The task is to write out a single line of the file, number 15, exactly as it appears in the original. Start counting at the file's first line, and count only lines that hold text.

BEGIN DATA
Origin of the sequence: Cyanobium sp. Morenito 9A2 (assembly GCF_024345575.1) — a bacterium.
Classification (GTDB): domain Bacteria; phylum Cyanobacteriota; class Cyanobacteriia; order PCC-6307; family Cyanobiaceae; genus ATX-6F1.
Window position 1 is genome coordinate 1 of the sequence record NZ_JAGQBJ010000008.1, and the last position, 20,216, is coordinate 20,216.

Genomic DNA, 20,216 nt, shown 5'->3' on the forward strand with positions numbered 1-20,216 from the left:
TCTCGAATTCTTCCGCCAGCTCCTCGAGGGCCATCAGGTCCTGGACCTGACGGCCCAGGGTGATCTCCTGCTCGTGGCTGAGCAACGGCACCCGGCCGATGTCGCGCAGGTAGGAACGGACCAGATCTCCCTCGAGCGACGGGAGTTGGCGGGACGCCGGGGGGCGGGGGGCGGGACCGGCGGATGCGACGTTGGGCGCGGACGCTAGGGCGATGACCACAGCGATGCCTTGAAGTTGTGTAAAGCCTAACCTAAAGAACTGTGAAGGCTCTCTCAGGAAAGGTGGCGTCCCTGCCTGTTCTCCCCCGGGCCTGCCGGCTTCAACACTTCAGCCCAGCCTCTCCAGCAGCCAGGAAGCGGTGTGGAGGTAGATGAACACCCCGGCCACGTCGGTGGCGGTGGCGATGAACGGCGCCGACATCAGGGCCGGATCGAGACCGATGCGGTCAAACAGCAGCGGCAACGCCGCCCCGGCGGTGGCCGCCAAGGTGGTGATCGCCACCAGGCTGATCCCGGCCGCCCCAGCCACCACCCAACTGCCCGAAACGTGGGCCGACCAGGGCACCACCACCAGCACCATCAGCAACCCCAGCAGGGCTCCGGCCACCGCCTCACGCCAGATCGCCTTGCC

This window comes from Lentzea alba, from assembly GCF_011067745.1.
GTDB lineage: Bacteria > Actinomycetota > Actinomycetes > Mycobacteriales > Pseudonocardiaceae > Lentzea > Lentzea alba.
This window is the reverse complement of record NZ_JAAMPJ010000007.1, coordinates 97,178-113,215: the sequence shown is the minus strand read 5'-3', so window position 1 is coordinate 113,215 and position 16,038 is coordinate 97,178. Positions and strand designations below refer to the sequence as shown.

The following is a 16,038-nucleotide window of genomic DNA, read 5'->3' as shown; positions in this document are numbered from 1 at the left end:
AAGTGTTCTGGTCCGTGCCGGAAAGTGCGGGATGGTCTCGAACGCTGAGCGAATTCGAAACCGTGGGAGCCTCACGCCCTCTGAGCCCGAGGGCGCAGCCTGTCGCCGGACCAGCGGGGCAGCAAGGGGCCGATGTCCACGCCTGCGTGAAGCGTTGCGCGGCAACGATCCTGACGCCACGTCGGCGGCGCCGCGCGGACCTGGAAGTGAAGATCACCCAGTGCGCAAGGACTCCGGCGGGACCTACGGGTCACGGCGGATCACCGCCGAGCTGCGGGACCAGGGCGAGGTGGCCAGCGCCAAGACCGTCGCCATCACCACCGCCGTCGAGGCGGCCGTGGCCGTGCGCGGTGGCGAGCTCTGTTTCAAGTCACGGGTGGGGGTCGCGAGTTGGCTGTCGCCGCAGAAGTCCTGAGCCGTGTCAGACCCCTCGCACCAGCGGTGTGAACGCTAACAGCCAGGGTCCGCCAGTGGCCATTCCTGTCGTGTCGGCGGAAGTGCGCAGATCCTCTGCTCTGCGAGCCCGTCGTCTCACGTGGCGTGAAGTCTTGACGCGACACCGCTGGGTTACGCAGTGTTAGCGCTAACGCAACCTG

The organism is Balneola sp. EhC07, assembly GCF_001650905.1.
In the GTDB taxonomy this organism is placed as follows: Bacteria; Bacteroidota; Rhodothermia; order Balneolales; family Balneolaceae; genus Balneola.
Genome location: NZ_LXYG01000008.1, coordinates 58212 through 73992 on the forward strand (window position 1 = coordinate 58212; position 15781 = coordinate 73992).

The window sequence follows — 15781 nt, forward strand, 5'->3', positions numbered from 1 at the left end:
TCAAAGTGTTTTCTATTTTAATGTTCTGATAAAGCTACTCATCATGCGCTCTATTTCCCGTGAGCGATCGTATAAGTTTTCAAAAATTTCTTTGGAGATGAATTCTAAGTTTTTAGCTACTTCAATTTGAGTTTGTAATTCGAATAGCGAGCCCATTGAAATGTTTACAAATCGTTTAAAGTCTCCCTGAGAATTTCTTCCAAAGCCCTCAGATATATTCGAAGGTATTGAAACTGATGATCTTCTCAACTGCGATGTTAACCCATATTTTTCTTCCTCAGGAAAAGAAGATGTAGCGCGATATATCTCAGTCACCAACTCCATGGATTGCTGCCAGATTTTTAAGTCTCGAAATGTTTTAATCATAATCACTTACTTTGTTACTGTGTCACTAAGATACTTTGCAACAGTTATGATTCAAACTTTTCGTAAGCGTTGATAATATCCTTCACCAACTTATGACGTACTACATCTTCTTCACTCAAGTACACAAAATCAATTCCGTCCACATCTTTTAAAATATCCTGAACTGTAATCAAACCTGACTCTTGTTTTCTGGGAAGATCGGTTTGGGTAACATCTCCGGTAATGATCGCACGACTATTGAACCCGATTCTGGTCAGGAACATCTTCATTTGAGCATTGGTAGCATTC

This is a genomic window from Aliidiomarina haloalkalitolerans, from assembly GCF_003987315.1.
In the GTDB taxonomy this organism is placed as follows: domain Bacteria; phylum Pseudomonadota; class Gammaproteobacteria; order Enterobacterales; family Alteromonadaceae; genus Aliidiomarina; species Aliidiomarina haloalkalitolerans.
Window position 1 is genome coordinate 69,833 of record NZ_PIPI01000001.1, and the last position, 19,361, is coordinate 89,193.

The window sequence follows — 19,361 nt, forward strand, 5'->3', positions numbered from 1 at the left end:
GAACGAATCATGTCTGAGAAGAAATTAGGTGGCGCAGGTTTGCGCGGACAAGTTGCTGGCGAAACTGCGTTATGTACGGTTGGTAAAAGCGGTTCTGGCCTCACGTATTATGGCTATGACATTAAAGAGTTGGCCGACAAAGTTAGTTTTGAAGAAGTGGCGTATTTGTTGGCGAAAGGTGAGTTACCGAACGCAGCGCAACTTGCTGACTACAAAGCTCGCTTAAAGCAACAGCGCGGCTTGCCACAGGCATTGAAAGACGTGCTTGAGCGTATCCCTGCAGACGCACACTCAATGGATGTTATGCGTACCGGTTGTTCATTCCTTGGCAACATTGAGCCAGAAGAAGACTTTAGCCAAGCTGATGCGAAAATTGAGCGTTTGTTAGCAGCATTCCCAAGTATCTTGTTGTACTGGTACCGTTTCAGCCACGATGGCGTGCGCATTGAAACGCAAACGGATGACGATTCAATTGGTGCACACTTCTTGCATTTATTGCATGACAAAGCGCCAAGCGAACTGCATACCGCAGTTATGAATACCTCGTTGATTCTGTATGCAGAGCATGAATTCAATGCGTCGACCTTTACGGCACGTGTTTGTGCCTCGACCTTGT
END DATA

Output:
TCAAAGTGTTTTCTATTTTAATGTTCTGATAAAGCTACTCATCATGCGCTCTATTTCCCGTGAGCGATCGTATAAGTTTTCAAAAATTTCTTTGGAGATGAATTCTAAGTTTTTAGCTACTTCAATTTGAGTTTGTAATTCGAATAGCGAGCCCATTGAAATGTTTACAAATCGTTTAAAGTCTCCCTGAGAATTTCTTCCAAAGCCCTCAGATATATTCGAAGGTATTGAAACTGATGATCTTCTCAACTGCGATGTTAACCCATATTTTTCTTCCTCAGGAAAAGAAGATGTAGCGCGATATATCTCAGTCACCAACTCCATGGATTGCTGCCAGATTTTTAAGTCTCGAAATGTTTTAATCATAATCACTTACTTTGTTACTGTGTCACTAAGATACTTTGCAACAGTTATGATTCAAACTTTTCGTAAGCGTTGATAATATCCTTCACCAACTTATGACGTACTACATCTTCTTCACTCAAGTACACAAAATCAATTCCGTCCACATCTTTTAAAATATCCTGAACTGTAATCAAACCTGACTCTTGTTTTCTGGGAAGATCGGTTTGGGTAACATCTCCGGTAATGATCGCACGACTATTGAACCCGATTCTGGTCAGGAACATCTTCATTTGAGCATTGGTAGCATTC